Talip Gonulal

Talip Gonulal
Erzincan University · English Language Teaching

PhD in Applied Linguistics Michigan State University

About

22
Publications
49,712
Reads
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361
Citations
Citations since 2017
17 Research Items
351 Citations
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Introduction
I am an associate professor of applied linguistics and the Chair of the English Language Teaching program at Erzincan University, Turkey. My research interests center around quantitative research methods, statistical literacy, technology-enhanced language teaching and learning, and classroom humor.
Additional affiliations
January 2017 - May 2021
Erzincan University
Position
  • Professor (Associate)
August 2015 - May 2016
University of Maryland, College Park
Position
  • Instructor
May 2015 - August 2016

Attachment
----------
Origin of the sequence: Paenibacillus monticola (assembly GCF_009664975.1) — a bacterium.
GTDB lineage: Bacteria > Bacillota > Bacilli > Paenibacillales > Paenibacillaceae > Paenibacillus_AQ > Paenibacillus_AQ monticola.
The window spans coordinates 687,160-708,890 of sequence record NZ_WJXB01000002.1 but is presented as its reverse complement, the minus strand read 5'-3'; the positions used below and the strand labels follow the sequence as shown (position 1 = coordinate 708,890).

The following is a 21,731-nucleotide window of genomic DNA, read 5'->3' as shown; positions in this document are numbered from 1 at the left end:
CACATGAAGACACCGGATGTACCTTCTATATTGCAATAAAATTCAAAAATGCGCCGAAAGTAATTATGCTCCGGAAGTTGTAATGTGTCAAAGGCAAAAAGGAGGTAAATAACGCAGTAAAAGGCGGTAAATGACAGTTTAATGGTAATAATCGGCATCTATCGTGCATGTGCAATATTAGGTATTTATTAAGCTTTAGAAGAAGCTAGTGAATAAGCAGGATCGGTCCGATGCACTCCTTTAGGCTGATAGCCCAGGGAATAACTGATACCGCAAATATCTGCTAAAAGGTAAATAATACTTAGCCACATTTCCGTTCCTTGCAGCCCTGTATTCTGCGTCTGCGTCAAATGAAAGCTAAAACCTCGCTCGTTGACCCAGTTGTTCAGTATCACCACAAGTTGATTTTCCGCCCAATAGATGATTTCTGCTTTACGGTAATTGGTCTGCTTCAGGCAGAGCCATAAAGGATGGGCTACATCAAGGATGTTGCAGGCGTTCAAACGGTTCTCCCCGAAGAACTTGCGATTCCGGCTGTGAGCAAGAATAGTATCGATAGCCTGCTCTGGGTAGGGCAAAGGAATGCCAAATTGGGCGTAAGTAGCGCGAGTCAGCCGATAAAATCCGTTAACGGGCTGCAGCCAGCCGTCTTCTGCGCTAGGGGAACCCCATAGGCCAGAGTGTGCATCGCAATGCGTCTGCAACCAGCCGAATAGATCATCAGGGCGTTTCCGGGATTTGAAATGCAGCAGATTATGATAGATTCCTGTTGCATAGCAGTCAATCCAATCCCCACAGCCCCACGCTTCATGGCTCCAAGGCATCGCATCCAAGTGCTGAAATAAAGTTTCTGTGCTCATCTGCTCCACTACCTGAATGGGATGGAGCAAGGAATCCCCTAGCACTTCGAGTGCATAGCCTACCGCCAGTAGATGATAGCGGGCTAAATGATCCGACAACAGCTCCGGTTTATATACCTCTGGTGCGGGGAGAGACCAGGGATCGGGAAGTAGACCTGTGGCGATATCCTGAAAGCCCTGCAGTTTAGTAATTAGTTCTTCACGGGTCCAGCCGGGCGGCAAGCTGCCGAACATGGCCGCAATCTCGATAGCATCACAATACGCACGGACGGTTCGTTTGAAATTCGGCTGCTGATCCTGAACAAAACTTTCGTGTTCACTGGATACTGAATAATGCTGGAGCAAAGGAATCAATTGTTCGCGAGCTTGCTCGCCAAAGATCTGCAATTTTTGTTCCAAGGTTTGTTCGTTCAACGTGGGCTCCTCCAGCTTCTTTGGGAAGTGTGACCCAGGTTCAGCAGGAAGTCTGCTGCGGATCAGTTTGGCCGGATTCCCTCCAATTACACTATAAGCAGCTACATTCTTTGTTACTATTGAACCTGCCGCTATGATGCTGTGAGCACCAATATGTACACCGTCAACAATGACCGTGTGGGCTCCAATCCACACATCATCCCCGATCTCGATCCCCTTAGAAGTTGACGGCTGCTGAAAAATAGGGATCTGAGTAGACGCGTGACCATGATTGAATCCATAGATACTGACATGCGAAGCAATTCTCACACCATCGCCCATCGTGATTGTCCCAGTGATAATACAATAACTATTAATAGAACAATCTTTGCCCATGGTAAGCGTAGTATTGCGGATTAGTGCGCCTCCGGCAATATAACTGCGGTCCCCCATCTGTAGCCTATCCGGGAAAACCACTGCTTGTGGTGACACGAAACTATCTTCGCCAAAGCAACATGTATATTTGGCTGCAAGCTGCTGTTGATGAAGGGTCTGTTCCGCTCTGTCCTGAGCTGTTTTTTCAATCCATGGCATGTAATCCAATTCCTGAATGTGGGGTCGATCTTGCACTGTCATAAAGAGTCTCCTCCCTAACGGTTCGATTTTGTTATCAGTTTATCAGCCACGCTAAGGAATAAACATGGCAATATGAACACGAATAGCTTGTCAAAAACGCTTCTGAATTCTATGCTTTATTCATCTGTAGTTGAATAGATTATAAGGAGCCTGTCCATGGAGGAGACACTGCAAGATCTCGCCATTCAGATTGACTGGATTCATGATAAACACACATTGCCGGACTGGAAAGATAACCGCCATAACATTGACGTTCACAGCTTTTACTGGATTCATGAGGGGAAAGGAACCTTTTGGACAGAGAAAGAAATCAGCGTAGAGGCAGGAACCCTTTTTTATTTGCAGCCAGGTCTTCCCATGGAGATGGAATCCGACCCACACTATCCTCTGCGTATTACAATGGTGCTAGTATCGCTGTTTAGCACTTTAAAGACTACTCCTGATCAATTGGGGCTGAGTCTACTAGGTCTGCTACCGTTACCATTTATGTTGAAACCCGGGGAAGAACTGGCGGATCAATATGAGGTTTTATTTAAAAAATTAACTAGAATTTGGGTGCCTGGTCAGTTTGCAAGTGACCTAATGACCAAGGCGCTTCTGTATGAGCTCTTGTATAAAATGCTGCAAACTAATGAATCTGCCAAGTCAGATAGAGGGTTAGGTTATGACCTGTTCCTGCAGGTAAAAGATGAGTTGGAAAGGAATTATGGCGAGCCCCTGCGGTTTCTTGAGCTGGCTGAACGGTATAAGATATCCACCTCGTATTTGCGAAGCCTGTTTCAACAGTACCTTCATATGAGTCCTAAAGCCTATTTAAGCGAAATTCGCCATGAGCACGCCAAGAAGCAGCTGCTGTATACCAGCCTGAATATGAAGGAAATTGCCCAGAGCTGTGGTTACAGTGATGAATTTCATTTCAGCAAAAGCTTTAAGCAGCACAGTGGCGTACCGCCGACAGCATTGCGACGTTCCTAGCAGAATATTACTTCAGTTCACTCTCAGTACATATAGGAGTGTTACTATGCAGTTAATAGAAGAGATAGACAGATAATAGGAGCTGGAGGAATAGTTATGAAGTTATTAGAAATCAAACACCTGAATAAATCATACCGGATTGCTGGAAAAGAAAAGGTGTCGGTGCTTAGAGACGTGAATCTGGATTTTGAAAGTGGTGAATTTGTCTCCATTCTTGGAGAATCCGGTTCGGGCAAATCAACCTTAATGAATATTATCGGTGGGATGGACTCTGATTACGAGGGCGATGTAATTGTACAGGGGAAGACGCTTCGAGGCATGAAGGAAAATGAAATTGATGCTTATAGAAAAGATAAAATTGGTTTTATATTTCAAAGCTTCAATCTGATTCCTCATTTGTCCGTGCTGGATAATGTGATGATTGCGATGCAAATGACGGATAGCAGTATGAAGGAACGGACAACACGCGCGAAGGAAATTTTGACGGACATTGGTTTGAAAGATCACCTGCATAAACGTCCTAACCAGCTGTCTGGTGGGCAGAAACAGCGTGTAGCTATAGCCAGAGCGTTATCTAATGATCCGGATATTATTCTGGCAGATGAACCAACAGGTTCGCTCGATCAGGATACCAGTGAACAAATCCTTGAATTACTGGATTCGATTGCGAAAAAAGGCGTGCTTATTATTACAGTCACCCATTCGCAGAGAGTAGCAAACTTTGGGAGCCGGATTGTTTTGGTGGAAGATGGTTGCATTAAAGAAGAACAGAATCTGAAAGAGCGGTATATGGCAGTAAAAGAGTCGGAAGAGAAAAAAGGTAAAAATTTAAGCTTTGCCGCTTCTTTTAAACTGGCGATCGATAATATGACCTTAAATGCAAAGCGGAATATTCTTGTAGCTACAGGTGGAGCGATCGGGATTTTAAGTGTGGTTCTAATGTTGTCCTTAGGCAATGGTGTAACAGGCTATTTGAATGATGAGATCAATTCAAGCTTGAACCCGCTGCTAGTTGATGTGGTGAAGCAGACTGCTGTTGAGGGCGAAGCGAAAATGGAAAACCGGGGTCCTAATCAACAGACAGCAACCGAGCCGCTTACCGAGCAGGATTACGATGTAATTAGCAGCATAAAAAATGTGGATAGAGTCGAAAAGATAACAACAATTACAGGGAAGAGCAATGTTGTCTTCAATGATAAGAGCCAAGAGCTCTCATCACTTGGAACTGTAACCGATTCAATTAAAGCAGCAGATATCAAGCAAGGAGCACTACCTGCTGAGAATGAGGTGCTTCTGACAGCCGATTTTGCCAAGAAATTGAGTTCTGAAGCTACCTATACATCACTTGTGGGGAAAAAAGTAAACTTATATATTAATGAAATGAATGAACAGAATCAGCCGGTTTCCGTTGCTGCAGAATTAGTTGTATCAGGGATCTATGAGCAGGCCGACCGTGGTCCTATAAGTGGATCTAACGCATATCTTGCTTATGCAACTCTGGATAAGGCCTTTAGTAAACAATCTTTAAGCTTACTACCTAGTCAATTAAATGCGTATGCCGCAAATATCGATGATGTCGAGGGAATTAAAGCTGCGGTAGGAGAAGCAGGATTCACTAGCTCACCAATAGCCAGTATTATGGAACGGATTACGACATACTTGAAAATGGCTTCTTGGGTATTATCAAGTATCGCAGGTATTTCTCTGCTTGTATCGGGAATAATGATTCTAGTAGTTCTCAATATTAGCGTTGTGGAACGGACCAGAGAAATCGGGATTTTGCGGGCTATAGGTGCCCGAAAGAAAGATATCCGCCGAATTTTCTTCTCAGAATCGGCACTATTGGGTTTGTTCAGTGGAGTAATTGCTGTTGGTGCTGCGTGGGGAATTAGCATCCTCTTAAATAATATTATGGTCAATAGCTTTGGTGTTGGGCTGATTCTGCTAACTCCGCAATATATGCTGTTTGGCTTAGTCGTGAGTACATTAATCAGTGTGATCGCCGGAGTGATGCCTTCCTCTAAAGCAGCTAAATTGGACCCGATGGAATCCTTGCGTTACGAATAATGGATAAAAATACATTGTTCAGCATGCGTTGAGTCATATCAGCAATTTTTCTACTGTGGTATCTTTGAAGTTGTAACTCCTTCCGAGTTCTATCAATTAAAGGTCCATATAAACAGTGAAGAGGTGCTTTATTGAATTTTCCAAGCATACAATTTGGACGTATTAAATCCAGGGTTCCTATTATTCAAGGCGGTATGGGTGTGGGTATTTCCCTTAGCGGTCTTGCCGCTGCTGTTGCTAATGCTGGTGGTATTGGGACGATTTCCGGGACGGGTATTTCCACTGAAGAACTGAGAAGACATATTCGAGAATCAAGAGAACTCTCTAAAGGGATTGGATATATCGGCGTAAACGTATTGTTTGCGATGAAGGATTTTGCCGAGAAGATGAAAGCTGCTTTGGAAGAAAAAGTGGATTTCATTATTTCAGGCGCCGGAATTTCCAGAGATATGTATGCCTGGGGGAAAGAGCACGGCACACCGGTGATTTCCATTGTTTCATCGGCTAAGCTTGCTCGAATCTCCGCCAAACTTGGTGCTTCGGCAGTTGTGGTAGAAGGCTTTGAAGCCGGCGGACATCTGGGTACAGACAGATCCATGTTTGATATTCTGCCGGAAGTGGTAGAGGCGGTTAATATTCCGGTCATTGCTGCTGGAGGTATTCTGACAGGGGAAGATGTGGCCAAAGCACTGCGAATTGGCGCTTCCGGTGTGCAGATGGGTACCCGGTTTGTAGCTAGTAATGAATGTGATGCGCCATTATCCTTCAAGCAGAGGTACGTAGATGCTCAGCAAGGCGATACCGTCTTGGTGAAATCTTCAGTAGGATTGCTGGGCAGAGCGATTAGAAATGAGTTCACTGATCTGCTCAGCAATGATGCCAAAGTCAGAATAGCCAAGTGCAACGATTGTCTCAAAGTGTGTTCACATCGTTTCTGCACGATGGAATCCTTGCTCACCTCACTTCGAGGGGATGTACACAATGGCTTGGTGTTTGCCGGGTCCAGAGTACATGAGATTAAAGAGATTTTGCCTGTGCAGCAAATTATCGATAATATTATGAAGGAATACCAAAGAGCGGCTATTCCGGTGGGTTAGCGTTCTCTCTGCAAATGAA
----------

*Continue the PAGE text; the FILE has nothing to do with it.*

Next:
American Councils for International Education
Position
  • Foreign Language Expert
Education
September 2012 - August 2016
Michigan State University
Field of study
  • Second Language Studies
September 2010 - June 2012
The Ohio State University
Field of study
  • Foreign and Second Language Education
August 2005 - June 2009
Hacettepe University
Field of study
  • English Language Teaching

Publications

Publications (22)
Article
Full-text available
The beneficial role of collaborative dialogue in second language (L2) writing has been established, with considerable research investigating the role that collaborative writing tasks play in facilitating language learning by promoting language-related episodes (LREs). However, when compared to that of commonly taught languages, research investigati...
Article
Intelligent personal assistants (IPAs), which are voice-activated agents enabling human–computer interaction, have recently been reported to be pedagogically useful agents in language learning. IPAs use various forms of humor to better communicate with users and to compensate for any performance limitations. In order to understand the IPAs’ sense o...
Article
Full-text available
The present study investigated the potential of podcasting and vodcasting technology in promoting extensive listening and improving overall L2 listening skills. Forty-nine college-level EFL students took part in this year-long study. Data, coming from listening log assignments, listening progress tests, proficiency tests and a listening log questio...